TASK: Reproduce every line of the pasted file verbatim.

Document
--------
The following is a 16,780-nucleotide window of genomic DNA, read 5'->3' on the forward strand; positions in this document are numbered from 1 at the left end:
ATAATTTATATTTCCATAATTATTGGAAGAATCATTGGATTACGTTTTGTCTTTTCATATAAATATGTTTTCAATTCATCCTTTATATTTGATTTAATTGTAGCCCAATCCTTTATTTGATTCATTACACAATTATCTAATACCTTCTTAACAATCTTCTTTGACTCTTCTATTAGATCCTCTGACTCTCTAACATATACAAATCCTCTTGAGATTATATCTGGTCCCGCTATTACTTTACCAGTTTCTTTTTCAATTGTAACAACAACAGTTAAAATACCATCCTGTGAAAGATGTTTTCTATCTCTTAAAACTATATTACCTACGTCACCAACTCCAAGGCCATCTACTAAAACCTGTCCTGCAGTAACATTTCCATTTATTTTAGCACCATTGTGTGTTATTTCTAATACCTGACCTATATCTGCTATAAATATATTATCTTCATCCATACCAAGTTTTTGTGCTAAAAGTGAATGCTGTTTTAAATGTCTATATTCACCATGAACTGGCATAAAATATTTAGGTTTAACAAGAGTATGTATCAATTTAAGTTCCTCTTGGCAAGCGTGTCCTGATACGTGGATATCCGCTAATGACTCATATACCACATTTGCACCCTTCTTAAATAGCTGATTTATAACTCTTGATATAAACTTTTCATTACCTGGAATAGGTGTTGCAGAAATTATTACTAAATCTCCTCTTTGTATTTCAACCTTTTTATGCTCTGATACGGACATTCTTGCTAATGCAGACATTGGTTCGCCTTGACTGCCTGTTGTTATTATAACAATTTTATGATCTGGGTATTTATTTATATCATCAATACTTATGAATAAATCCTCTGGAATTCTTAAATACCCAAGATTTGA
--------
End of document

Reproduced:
The following is a 16,780-nucleotide window of genomic DNA, read 5'->3' on the forward strand; positions in this document are numbered from 1 at the left end:
ATAATTTATATTTCCATAATTATTGGAAGAATCATTGGATTACGTTTTGTCTTTTCATATAAATATGTTTTCAATTCATCCTTTATATTTGATTTAATTGTAGCCCAATCCTTTATTTGATTCATTACACAATTATCTAATACCTTCTTAACAATCTTCTTTGACTCTTCTATTAGATCCTCTGACTCTCTAACATATACAAATCCTCTTGAGATTATATCTGGTCCCGCTATTACTTTACCAGTTTCTTTTTCAATTGTAACAACAACAGTTAAAATACCATCCTGTGAAAGATGTTTTCTATCTCTTAAAACTATATTACCTACGTCACCAACTCCAAGGCCATCTACTAAAACCTGTCCTGCAGTAACATTTCCATTTATTTTAGCACCATTGTGTGTTATTTCTAATACCTGACCTATATCTGCTATAAATATATTATCTTCATCCATACCAAGTTTTTGTGCTAAAAGTGAATGCTGTTTTAAATGTCTATATTCACCATGAACTGGCATAAAATATTTAGGTTTAACAAGAGTATGTATCAATTTAAGTTCCTCTTGGCAAGCGTGTCCTGATACGTGGATATCCGCTAATGACTCATATACCACATTTGCACCCTTCTTAAATAGCTGATTTATAACTCTTGATATAAACTTTTCATTACCTGGAATAGGTGTTGCAGAAATTATTACTAAATCTCCTCTTTGTATTTCAACCTTTTTATGCTCTGATACGGACATTCTTGCTAATGCAGACATTGGTTCGCCTTGACTGCCTGTTGTTATTATAACAATTTTATGATCTGGGTATTTATTTATATCATCAATACTTATGAATAAATCCTCTGGAATTCTTAAATACCCAAGATTTGA